According to British medical notes, he was ‘affected with giddiness in head, running from ears, bled from nose and cough with blood, eyes watered and difficulty in breathing.’
Private Boctroff reported that some of his comrades had been close to the spot where the M Device had landed. ‘[They] were overpowered in the cloud and died there; the others staggered about for a short time and then fell down and died.’
The chemical attacks continued throughout the month of September, with strikes on the Bolshevik-held villages of Chunova, Vikhtova, Pocha, Chorga, Tavoigor and Zapolki. Some of these attacks use large quantities of M Devices: 183 canisters were dropped on Vikhtova.
Once the gas had dissipated, British and White Russian troops (equipped with gas masks) were sent in to attack any remaining Bolshevik soldiers. One British lieutenant, Donald Grantham, later questioned Bolshevik prisoners about the attacks. They described their gassed comrades as ‘lying practically helpless on the ground and the usual symptoms of bleeding from the nose and mouth.’ In extreme cases, the men coughed up large quantities of blood.
British soldier with M Device
The use of chemical weapons caused widespread demoralisation on the battlefield, even amongst those who had not inhaled the gas. Yet they proved less effective than Churchill had hoped. They did not lead to the collapse of the Red Army, as he believed they would. The weather was primarily to blame. Toxic gas proved ineffectual in the damp conditions of an early Russian autumn.
By September, as British forces prepared to withdraw from Archangel and Murmansk, the chemical attacks were permanently stopped. According to a report written for the War Office, a total of 2,718 M Devices had been dropped on Bolshevik positions; 47,282 remained unused.
Villages like this were targeted
It was too dangerous to ship these remaining devices back to England. In mid-September, the decision was taken to dump them in the White Sea. A military tug took them to a position 30 miles north of the Dvina Estuary and they were tipped overboard.
They remain on the seabed to this day in 40 fathoms of water.
Now published in UK
An edited extract from my new book, Russian Roulette, now published in the UK and available here. An extraordinary tale of British espionage inside post-revolutionary Russia. USA and foreign editions in 2014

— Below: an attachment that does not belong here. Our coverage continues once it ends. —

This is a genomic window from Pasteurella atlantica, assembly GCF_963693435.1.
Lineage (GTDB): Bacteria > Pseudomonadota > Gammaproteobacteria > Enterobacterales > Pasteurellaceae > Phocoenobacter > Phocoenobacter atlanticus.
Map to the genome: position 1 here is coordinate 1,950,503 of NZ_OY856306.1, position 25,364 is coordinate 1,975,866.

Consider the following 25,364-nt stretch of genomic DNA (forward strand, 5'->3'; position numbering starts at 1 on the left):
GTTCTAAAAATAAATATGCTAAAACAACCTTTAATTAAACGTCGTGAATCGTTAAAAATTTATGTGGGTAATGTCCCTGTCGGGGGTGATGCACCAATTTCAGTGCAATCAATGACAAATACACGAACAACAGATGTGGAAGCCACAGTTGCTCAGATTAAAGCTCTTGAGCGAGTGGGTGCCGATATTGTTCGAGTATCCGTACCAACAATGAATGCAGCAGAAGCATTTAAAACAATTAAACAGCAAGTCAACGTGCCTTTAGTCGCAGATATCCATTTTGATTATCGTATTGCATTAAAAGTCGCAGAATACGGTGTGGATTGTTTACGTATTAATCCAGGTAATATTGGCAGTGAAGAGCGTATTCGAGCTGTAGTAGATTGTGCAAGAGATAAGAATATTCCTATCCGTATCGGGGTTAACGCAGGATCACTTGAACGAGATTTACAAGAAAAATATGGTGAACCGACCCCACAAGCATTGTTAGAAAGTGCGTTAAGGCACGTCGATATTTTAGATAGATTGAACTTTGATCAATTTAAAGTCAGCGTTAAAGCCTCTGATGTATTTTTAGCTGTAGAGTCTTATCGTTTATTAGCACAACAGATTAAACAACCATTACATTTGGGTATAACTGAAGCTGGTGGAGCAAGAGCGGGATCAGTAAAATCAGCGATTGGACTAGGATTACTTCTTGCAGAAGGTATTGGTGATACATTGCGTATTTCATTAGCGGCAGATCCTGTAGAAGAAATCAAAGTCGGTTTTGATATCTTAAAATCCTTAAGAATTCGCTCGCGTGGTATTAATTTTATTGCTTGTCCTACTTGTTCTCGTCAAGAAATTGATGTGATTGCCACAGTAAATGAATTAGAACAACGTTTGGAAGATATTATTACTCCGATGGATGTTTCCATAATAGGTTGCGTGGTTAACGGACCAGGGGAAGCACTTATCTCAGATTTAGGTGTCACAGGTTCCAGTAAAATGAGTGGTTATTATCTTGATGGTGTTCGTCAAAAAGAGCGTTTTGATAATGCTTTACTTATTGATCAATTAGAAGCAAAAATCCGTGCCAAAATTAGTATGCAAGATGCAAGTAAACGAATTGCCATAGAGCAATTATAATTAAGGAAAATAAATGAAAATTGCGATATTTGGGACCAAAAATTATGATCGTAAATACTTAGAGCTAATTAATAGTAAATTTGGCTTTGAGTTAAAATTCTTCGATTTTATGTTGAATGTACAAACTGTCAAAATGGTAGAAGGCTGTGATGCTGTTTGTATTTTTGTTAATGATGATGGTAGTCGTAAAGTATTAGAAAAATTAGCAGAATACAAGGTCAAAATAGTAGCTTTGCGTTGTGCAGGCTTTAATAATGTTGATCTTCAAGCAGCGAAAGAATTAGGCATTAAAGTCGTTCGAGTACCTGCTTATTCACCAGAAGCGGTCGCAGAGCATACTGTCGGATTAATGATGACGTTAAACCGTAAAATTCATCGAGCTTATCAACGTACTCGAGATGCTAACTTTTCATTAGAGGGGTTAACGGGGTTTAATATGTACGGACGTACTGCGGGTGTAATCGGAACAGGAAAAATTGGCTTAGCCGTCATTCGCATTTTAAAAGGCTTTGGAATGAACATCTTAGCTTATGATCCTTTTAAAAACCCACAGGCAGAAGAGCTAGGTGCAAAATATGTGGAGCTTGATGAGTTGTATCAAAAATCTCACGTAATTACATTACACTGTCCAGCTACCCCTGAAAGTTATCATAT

'A gripping history of derring-do... [readers] will find themselves as gripped as they would be by the very best of Fleming or le Carre' - Sunday Times.

Tuesday, August 20, 2013


The frozen corpse was spotted in the River Neva on the last day of December, 1916.
A river policeman noticed a fur coat lodged beneath the ice and ordered the surface crust to be broken. The frozen body was immediately recognisable as belonging to Grigori Rasputin, ‘holy’ advisor to the tsar and tsarina of Russia.
Rasputin, after being hacked from the ice
Tsar Nicholas and his wife, Alexandra, believed Rasputin to be blessed with semi-magical powers that brought temporary relief to their haemophiliac son.
Others took a rather different view. Rasputin was widely hated as a dissolute fraudster who was manipulating the affairs of state to his own advantage. Many in the Russian capital had long wished him dead.
Rasputin: the tsarina's favourite
The corpse was prised from its icy sepulchre and taken to Chesmenskii Hospice. Here, an autopsy was undertaken by Professor Dmitrii Kosorotov.
Rumours about Rasputin’s death were already circulating around Petrograd, rumours that would later be fuelled by one of the murderers. Prince Felix Yusupov, in whose palace Rasputin had died, not only admitted to being involved, but also justified the killing by arguing that Rasputin was bad for Russia.
He bragged about having poisoned him with cyanide before shooting him through the heart.